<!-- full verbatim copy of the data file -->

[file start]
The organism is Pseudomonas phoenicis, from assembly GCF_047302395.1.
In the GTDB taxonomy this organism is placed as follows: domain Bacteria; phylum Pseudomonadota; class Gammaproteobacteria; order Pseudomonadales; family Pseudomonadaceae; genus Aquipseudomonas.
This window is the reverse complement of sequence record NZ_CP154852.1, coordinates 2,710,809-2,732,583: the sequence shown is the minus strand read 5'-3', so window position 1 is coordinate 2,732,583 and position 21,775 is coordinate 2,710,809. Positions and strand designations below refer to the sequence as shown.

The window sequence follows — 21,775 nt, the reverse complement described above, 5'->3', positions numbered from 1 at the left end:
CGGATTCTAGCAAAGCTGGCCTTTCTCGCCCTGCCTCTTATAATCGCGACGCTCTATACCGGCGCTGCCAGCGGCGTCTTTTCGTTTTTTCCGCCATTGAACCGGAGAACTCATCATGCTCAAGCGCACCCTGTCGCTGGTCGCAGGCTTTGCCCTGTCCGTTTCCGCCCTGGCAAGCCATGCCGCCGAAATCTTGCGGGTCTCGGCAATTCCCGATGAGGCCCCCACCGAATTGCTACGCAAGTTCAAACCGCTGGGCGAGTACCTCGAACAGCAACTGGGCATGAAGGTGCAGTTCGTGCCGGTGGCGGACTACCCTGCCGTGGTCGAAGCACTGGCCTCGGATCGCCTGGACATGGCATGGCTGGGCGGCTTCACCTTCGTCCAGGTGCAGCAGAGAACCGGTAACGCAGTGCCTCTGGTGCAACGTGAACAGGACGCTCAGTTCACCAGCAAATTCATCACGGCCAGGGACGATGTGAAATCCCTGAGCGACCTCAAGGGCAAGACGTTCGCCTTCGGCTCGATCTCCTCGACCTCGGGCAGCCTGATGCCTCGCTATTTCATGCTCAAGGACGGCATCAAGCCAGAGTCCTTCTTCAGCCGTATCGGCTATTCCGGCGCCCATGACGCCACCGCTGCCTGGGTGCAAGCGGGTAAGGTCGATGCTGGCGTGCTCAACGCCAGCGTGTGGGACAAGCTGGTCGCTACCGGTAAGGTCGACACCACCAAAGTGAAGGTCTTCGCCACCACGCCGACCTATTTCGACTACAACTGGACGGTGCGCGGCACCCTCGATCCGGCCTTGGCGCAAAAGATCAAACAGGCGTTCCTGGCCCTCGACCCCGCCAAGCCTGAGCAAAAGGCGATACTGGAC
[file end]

The organism is Pseudomonas phoenicis, from assembly GCF_047302395.1.
In the GTDB taxonomy this organism is placed as follows: domain Bacteria; phylum Pseudomonadota; class Gammaproteobacteria; order Pseudomonadales; family Pseudomonadaceae; genus Aquipseudomonas.
This window is the reverse complement of sequence record NZ_CP154852.1, coordinates 2,710,809-2,732,583: the sequence shown is the minus strand read 5'-3', so window position 1 is coordinate 2,732,583 and position 21,775 is coordinate 2,710,809. Positions and strand designations below refer to the sequence as shown.

The window sequence follows — 21,775 nt, the reverse complement described above, 5'->3', positions numbered from 1 at the left end:
CGGATTCTAGCAAAGCTGGCCTTTCTCGCCCTGCCTCTTATAATCGCGACGCTCTATACCGGCGCTGCCAGCGGCGTCTTTTCGTTTTTTCCGCCATTGAACCGGAGAACTCATCATGCTCAAGCGCACCCTGTCGCTGGTCGCAGGCTTTGCCCTGTCCGTTTCCGCCCTGGCAAGCCATGCCGCCGAAATCTTGCGGGTCTCGGCAATTCCCGATGAGGCCCCCACCGAATTGCTACGCAAGTTCAAACCGCTGGGCGAGTACCTCGAACAGCAACTGGGCATGAAGGTGCAGTTCGTGCCGGTGGCGGACTACCCTGCCGTGGTCGAAGCACTGGCCTCGGATCGCCTGGACATGGCATGGCTGGGCGGCTTCACCTTCGTCCAGGTGCAGCAGAGAACCGGTAACGCAGTGCCTCTGGTGCAACGTGAACAGGACGCTCAGTTCACCAGCAAATTCATCACGGCCAGGGACGATGTGAAATCCCTGAGCGACCTCAAGGGCAAGACGTTCGCCTTCGGCTCGATCTCCTCGACCTCGGGCAGCCTGATGCCTCGCTATTTCATGCTCAAGGACGGCATCAAGCCAGAGTCCTTCTTCAGCCGTATCGGCTATTCCGGCGCCCATGACGCCACCGCTGCCTGGGTGCAAGCGGGTAAGGTCGATGCTGGCGTGCTCAACGCCAGCGTGTGGGACAAGCTGGTCGCTACCGGTAAGGTCGACACCACCAAAGTGAAGGTCTTCGCCACCACGCCGACCTATTTCGACTACAACTGGACGGTGCGCGGCACCCTCGATCCGGCCTTGGCGCAAAAGATCAAACAGGCGTTCCTGGCCCTCGACCCCGCCAAGCCTGAGCAAAAGGCGATACTGGAC